The injustices are many, and the pandemic brought them into the light. You can change these realities. We will do this together, and in many ways, we will follow your lead.
As anthropologist Margaret Mead reminds us, “Never doubt that a small group of thoughtful, committed, citizens can change the world. Indeed, it is the only thing that ever has.”
Use this time to build your tool kit, to grow networks, to humbly learn, and to try and fail. Invite God into this experience and listen. God gave you unique gifts and talents to not only bring joy and peace into your life, but God also provided you these strengths to transform lives.
In other words, this is the time to answer prayers.
A closing thought:
One of the most beloved and adored figures in human history is St. Francis of Assisi. He is the subject of innumerable autobiographies and studies. Did you know that is was during a time of self-isolation that his life shifted from ordinary to extraordinary?
He was taken captive during war and fell severely ill, forcing him to remain isolated and distant from loved ones on several occasions. It was during these pauses in his life where he discovered his vocation. From dreams of being a great solider, he uncovered a call to serve those most in need, to understand what frightened him, and to find God in all living things and beings.
Those different days invited him to pray, to listen, to be silent, and to learn.
This same invitation is set before you as your academic year begins.
St. Vincent de Paul wrote, “love is inventive to infinity.”
Allow these different days to re-imagine your life, to reconnect with God, and to love others by creating a more just world. Be inventive and create a new reality for yourself and for others.
Yes, this academic year will be different. Let’s pray that when it ends, we and our communities will also be changed for the better.
Dr. Jimmy Walters is the Director of Catholic Scholars and Residence Ministry, and a Faculty member in the Institute for Core Studies and the Graduate School of Education, at St. John’s University in Queens, New York.
“I’m stuck dad.”
These words came from Shea, my almost 4-year old daughter, as she lifted herself off the step stool to see her reflection in the mirror earlier this morning. Holding on to the top of the dresser and not feeling the stool underneath, she started to panic.
From a few feet away, I could see she was fine. Even if she fell, she wasn’t more than a foot off the ground.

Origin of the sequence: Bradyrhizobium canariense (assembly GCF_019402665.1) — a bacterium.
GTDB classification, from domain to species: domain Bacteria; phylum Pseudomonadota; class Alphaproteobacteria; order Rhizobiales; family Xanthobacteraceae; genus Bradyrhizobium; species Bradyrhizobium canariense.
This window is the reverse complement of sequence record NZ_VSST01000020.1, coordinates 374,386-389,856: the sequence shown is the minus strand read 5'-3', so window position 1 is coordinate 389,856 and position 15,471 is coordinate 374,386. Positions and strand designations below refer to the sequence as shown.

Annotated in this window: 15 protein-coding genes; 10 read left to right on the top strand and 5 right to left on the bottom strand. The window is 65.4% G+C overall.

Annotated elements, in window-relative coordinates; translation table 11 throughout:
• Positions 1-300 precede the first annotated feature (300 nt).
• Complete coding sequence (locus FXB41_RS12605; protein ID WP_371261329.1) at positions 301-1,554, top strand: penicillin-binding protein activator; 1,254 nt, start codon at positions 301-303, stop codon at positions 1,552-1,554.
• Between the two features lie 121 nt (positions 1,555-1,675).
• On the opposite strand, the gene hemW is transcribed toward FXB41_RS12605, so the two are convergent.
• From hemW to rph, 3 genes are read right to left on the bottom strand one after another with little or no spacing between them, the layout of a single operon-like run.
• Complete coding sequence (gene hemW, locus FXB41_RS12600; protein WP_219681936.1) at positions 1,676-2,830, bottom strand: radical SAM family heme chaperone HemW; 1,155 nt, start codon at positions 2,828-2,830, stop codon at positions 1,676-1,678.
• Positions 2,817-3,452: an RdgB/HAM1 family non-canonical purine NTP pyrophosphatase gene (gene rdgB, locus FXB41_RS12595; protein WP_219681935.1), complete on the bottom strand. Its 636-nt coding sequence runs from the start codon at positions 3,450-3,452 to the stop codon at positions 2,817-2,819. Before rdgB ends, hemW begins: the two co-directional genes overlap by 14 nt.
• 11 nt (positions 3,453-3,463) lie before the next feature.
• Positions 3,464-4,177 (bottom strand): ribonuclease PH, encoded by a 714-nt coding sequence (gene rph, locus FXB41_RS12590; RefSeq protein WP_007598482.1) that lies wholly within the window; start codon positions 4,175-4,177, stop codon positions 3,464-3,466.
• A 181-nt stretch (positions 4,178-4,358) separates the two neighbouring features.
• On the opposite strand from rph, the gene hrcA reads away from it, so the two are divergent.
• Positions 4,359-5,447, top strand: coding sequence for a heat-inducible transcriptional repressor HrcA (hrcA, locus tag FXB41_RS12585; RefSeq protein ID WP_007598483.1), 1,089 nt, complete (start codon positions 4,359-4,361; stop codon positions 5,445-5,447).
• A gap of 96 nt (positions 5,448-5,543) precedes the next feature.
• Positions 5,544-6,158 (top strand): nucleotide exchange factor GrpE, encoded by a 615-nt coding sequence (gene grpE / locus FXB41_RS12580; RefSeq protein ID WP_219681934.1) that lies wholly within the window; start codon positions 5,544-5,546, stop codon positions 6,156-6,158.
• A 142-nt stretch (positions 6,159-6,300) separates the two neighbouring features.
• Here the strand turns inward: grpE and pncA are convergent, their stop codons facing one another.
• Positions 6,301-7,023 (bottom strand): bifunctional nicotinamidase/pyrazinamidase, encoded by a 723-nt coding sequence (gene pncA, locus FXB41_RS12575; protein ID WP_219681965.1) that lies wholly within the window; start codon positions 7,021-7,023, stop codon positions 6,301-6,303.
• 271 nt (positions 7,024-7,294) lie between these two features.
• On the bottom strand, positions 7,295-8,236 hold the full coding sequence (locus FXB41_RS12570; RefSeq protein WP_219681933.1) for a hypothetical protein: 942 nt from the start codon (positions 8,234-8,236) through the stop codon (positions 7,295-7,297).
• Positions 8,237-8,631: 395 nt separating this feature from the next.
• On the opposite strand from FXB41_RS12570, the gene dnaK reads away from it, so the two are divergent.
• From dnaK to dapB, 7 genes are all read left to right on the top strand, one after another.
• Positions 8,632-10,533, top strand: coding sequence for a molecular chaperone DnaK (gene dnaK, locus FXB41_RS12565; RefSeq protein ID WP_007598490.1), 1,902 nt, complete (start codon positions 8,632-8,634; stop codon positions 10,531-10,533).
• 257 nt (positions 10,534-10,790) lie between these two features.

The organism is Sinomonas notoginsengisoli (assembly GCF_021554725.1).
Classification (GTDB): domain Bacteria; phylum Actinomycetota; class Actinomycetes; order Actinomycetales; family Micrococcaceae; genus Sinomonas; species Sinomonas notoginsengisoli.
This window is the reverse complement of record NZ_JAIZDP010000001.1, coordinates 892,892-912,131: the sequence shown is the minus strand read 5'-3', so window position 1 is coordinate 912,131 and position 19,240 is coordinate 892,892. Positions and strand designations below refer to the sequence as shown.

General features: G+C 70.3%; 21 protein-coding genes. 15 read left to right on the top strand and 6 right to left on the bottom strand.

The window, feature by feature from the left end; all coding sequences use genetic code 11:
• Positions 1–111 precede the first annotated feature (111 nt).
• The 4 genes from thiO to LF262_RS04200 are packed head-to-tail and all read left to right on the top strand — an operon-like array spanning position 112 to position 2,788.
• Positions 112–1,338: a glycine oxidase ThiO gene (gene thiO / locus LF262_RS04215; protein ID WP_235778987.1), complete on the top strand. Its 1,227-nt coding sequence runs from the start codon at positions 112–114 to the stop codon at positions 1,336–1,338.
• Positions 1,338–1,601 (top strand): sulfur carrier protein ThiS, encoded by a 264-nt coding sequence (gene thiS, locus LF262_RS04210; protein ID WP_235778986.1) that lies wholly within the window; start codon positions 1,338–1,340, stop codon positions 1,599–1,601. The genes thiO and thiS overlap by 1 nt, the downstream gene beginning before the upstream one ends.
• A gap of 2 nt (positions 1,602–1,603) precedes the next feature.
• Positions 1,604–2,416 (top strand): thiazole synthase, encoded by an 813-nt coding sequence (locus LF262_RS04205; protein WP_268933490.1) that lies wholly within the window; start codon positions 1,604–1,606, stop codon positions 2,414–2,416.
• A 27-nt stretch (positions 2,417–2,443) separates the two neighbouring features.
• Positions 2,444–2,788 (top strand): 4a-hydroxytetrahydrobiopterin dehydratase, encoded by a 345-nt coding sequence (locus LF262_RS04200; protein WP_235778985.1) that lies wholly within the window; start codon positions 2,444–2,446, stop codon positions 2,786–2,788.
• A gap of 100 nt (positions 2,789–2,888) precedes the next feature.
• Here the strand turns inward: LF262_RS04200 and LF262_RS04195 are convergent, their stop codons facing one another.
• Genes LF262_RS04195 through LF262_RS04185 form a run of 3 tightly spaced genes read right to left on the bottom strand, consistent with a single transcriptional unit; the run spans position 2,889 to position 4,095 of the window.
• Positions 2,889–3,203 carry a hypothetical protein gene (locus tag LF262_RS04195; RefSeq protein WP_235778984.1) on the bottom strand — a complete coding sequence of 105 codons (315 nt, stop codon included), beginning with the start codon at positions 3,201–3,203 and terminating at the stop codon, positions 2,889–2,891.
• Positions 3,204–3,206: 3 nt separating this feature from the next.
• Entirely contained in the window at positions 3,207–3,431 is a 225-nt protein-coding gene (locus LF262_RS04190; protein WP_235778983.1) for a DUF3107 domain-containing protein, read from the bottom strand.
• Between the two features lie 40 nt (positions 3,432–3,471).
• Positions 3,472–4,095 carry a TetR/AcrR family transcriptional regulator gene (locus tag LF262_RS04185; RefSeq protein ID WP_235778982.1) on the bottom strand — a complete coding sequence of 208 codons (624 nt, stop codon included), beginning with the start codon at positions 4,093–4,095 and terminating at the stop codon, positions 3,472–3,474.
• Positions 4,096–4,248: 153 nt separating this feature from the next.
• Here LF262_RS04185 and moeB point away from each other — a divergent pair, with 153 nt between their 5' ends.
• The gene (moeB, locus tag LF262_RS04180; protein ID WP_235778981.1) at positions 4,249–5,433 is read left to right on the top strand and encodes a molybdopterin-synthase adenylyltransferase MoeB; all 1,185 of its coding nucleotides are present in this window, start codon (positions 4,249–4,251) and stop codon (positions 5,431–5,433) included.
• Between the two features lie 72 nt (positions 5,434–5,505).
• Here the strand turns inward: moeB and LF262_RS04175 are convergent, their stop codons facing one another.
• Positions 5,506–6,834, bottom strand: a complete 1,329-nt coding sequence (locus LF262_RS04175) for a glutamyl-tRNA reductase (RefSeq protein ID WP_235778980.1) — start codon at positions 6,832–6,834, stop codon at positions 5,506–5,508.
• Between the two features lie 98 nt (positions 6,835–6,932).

From her perspective, she was “stuck” and she needed a helping hand. Her moment of joy in seeing her matching bow and dress quickly transformed into fear. She could no longer see the divine spark in her reflection.
In today’s Gospel reading from Matthew, Peter finds himself stuck as well. He is literally walking on water toward Jesus, but as soon as he takes his eyes off of the strength of God and starts to focus on the strength of the wind, he begins to sink- that is until Jesus extends his hand.
Jesus then says to Peter, ““O you of little faith, why did you doubt?”
How often does God wonder the same about us?
As I watched my daughter today, I almost chuckled as she was so close to the ground, and I was standing right there. I wonder, why did she doubt?
Shouldn’t she know that I would never let her fall.
Do we know that God looks upon us the same way.
In this storm of a year, God is inviting us to trust. We are invited to encounter the divine, to see and perform the miraculous, and to know that God is always there.
Just look in the rearview mirror of your life. In all of the past storms, the moments of chaos and unknown, was God not there, extending God’s hand toward you?
You simply being alive right now, with a cup overflowing with blessings, should be enough to never doubt the goodness of our God.
This doesn’t mean life isn’t hard- it is.
And this doesn’t mean we should ignore all of the world’s hurt and injustice- rather it should motivate us to be like God for others, to extend our hand to reveal God’s presence to those who could use this reminder.
We are invited once again to trust and to know that even during this storm of a year, God is there.
Matthew tells us that after Peter gets into the boat, the wind calms. The same occurs for us when we are in relationship with our Creator.
As I watched Shea hang a foot off the ground, my fatherly wish was that she would not worry as I was there. I would never let her fall.
Jesus thought the same thing as Peter walked toward Him on water.
He says the same to us today – “O you of little faith, why did you doubt?”
The invitation to enter the boat of life with God at our side is ours to finally accept.